For a deep dive into goal-setting and planning, I recommend these 2 articles.

A SMART Goal-Setting Process for Business Development and Growth

5 SMART Goals for Business Development


Determine technology and resource needs (budget)

The final piece of the puzzle is determining the technology and resources you need to execute your business development plan. Technology is a fundamental element of a modern business development plan. Most professional services and technology companies will be using the following in their growth technology stack.

  • Inbound marketing / marketing automation technology
  • CRM technology
  • Dashboard / KPI technology
  • Video conferencing / webinar technology
  • Customer satisfaction technology

There are literally thousands of other technologies that you could be using. One of the key factors to consider when putting together your growth stack is the ability for the various technologies to integrate. We recommend HubSpot because it provides an end-to-end technology solution that covers your customers from when they first visit your website to ensuring their satisfaction as a customer.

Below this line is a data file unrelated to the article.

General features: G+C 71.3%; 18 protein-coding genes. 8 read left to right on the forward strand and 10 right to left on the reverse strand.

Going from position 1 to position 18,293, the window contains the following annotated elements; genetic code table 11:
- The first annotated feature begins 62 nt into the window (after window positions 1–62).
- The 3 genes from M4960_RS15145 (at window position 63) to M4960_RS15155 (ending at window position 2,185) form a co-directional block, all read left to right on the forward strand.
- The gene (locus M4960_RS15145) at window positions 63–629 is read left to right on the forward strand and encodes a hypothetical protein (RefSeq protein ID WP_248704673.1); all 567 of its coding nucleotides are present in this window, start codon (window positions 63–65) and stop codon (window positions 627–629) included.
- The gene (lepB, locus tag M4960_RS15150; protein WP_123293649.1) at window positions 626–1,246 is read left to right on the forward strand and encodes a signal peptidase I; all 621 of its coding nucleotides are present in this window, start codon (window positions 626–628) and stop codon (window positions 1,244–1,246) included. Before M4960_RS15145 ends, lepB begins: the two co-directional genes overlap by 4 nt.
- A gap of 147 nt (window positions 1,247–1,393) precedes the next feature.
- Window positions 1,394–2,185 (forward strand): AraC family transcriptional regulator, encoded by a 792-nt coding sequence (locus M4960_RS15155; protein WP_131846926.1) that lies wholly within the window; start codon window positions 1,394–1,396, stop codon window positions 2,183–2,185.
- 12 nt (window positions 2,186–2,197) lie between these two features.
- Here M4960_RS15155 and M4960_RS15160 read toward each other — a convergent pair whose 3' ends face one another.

One of the other key considerations in your budgeting is your people needs. By creating an action plan to implement your business development strategy, you identify your HR needs. For most SMB businesses, implementing your business development plan involves combining internal capabilities with outsourced talent for specialized needs. In many cases, outsourcing makes more sense than hiring someone with the talent to successfully execute specialized tasks.

While this is a 30,000 foot view of how to build a winning business development strategy, this blog post should give you a good idea of the process. But as discussed earlier, it's hard to get where you want to go if you don't have a road map to get there. If you'd like a free one-hour business development plan consultation ($150 value), schedule your session here.

Topics: Business Development Strategy